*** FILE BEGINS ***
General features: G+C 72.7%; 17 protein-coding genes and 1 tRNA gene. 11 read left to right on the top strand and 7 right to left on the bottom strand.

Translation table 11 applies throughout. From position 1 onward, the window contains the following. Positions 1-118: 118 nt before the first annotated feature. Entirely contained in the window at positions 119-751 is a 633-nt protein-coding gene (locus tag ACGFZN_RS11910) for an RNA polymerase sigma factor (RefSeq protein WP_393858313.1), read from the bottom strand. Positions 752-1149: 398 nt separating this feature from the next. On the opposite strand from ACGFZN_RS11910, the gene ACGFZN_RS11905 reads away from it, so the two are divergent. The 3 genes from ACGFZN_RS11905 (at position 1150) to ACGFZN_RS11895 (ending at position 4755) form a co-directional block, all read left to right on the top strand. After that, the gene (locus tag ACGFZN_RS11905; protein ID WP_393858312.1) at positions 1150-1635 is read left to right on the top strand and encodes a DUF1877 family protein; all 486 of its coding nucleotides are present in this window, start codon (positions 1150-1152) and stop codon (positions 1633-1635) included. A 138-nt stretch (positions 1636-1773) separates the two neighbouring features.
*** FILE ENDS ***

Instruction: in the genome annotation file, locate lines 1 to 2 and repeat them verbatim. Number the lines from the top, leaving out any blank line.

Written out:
General features: G+C 72.7%; 17 protein-coding genes and 1 tRNA gene. 11 read left to right on the top strand and 7 right to left on the bottom strand.

Translation table 11 applies throughout. From position 1 onward, the window contains the following. Positions 1-118: 118 nt before the first annotated feature. Entirely contained in the window at positions 119-751 is a 633-nt protein-coding gene (locus tag ACGFZN_RS11910) for an RNA polymerase sigma factor (RefSeq protein WP_393858313.1), read from the bottom strand. Positions 752-1149: 398 nt separating this feature from the next. On the opposite strand from ACGFZN_RS11910, the gene ACGFZN_RS11905 reads away from it, so the two are divergent. The 3 genes from ACGFZN_RS11905 (at position 1150) to ACGFZN_RS11895 (ending at position 4755) form a co-directional block, all read left to right on the top strand. After that, the gene (locus tag ACGFZN_RS11905; protein ID WP_393858312.1) at positions 1150-1635 is read left to right on the top strand and encodes a DUF1877 family protein; all 486 of its coding nucleotides are present in this window, start codon (positions 1150-1152) and stop codon (positions 1633-1635) included. A 138-nt stretch (positions 1636-1773) separates the two neighbouring features.